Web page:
Where the duties of an intermediary consist only of seeking customers for a credit institution, however, the European Commission believes that the credit institution cannot be considered to be necessarily intending to carry on its activities in the territory of the EEA State. So, notification may not be required. However, UK firms should note that some EEA States do not take this view. Therefore, UK credit institutions should confirm the position with the relevant Host State regulator before engaging an intermediary in that EEA State to seek customers.
the independent person works for an insurance undertaking which has not given him an exclusive brief (even if another insurance undertaking has given the independent person an exclusive brief in respect of certain other classes of insurance); or
The FSA is of the opinion that where a UK firm becomes a member of a regulated market that has its registered office or, if it has no registered office, its head office, in another EEA State, the same principles as in the 'characteristic performance' test should apply. Under this test, the fact that a UK firm has a screen displaying the exchange's prices in its UK office does not mean that it is dealing within the territory of the Home State of the regulated market.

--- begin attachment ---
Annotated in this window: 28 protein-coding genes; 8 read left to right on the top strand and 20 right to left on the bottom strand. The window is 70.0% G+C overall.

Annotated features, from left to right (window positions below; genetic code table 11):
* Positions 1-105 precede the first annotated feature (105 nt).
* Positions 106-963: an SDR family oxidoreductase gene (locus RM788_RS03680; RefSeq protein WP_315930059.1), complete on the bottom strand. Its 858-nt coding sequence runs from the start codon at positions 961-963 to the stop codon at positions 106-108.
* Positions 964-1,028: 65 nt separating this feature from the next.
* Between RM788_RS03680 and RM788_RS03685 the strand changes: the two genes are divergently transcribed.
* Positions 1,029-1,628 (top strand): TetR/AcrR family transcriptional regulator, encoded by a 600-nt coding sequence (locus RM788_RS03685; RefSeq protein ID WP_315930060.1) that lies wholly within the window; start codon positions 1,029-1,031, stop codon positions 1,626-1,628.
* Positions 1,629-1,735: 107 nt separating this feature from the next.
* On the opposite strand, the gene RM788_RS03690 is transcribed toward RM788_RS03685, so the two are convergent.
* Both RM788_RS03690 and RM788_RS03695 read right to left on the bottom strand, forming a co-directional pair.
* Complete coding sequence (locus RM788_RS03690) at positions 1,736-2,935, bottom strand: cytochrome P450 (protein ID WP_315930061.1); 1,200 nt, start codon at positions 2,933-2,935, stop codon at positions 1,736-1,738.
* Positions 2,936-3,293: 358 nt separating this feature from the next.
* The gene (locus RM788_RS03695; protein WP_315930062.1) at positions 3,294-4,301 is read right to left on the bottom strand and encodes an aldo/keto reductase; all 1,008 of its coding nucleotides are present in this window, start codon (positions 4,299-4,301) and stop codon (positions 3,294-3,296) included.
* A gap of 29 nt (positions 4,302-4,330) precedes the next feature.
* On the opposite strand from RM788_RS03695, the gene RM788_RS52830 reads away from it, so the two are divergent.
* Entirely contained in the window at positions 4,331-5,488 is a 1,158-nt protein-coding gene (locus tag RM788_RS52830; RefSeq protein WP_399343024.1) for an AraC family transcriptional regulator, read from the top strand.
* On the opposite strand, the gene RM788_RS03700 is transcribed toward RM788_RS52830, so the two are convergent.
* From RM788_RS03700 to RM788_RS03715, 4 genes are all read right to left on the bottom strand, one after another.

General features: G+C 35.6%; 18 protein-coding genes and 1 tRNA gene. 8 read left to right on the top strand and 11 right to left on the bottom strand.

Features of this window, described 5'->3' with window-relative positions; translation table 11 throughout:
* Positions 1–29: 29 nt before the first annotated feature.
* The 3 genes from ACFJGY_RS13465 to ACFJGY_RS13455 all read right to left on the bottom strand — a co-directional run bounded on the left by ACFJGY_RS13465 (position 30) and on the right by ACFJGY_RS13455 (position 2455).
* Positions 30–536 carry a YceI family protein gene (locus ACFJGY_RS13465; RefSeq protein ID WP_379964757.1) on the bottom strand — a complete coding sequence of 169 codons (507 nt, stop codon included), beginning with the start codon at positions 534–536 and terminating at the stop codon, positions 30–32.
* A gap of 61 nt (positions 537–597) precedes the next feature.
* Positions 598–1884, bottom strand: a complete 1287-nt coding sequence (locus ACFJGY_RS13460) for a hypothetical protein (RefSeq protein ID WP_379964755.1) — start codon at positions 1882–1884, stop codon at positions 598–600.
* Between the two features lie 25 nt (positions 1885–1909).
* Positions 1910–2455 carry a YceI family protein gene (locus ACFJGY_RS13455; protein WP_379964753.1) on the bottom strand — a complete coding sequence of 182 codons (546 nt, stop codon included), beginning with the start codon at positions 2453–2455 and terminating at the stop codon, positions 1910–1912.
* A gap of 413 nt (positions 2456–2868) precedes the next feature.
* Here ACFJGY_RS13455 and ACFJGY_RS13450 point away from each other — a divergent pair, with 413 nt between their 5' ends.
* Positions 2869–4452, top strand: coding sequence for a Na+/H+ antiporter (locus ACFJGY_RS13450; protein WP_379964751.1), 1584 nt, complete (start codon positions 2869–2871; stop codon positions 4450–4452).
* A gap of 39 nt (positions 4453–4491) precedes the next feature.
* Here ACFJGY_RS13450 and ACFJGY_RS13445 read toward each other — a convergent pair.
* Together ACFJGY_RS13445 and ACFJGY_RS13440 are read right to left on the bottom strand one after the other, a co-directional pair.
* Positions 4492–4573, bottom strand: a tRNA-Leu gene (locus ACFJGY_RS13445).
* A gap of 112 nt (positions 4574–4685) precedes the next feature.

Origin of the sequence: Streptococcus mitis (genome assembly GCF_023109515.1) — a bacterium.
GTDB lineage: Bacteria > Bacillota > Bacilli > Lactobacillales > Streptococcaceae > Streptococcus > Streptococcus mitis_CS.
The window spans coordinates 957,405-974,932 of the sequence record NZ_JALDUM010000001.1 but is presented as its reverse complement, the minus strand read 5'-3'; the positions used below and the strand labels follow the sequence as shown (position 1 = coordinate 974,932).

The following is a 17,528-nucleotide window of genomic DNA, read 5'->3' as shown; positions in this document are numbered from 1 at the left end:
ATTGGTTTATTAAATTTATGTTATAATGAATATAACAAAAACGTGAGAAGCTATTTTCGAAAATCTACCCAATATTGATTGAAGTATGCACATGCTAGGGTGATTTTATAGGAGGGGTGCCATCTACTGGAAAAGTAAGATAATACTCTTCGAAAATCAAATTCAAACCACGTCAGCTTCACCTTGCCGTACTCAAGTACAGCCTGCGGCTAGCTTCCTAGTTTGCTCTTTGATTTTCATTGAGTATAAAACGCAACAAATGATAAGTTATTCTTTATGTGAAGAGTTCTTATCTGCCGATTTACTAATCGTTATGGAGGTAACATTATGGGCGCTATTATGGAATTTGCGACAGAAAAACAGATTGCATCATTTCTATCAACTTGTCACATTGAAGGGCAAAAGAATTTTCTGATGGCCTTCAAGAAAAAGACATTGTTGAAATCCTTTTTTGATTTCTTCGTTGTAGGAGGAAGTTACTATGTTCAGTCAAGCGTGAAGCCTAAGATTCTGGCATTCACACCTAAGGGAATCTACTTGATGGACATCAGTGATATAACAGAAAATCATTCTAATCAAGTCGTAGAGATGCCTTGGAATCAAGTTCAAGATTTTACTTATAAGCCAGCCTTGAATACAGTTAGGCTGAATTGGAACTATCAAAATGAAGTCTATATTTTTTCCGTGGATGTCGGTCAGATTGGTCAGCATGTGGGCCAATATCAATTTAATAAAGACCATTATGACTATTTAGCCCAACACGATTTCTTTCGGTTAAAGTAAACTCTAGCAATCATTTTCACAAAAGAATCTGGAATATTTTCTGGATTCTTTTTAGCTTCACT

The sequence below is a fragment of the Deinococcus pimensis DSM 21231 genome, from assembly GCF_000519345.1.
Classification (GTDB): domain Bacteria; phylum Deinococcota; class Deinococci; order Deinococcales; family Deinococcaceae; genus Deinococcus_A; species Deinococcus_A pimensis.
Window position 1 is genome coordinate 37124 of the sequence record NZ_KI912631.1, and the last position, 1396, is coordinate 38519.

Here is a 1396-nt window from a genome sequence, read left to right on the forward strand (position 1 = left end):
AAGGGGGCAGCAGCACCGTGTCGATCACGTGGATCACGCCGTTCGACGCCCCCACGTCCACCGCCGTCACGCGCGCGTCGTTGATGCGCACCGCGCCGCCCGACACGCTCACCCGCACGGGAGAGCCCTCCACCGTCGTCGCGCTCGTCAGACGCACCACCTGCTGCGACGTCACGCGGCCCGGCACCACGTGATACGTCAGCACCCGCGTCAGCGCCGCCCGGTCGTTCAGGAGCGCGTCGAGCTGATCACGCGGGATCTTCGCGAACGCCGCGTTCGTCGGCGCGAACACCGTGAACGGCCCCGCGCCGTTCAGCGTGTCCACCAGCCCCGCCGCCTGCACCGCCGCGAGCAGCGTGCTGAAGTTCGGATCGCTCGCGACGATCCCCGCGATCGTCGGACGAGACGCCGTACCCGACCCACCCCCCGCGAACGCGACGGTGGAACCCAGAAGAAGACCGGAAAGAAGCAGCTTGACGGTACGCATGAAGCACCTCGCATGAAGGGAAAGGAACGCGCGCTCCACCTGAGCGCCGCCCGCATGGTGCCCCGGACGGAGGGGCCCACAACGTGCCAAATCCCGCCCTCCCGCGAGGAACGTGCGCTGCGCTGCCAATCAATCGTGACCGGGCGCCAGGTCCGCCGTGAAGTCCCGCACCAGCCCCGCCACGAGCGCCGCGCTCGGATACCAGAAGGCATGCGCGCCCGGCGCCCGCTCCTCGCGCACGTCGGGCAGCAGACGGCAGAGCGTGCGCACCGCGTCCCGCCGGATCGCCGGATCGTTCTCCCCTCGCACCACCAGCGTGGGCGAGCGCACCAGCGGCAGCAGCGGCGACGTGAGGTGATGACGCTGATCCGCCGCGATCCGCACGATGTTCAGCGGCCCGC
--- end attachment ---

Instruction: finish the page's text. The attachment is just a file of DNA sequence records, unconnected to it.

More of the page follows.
In relation to the need for a credit institution to notify where its advertising is available to persons in a particular Member State, the European Commission, in its interpretative communication (Freedom to provide services and the interests of the general good in the Second Banking Directive (97/C 209/04)), stated that:
"the prior existence of advertising or an offer cannot be linked with the need to comply with the notification procedure"; However the existence of an advertisement may indicate that there is an intention to provide services which would trigger the need for notification;
"canvassing customers from a distance does not necessarily mean that an institution plans to provide services within the territory of another Member State."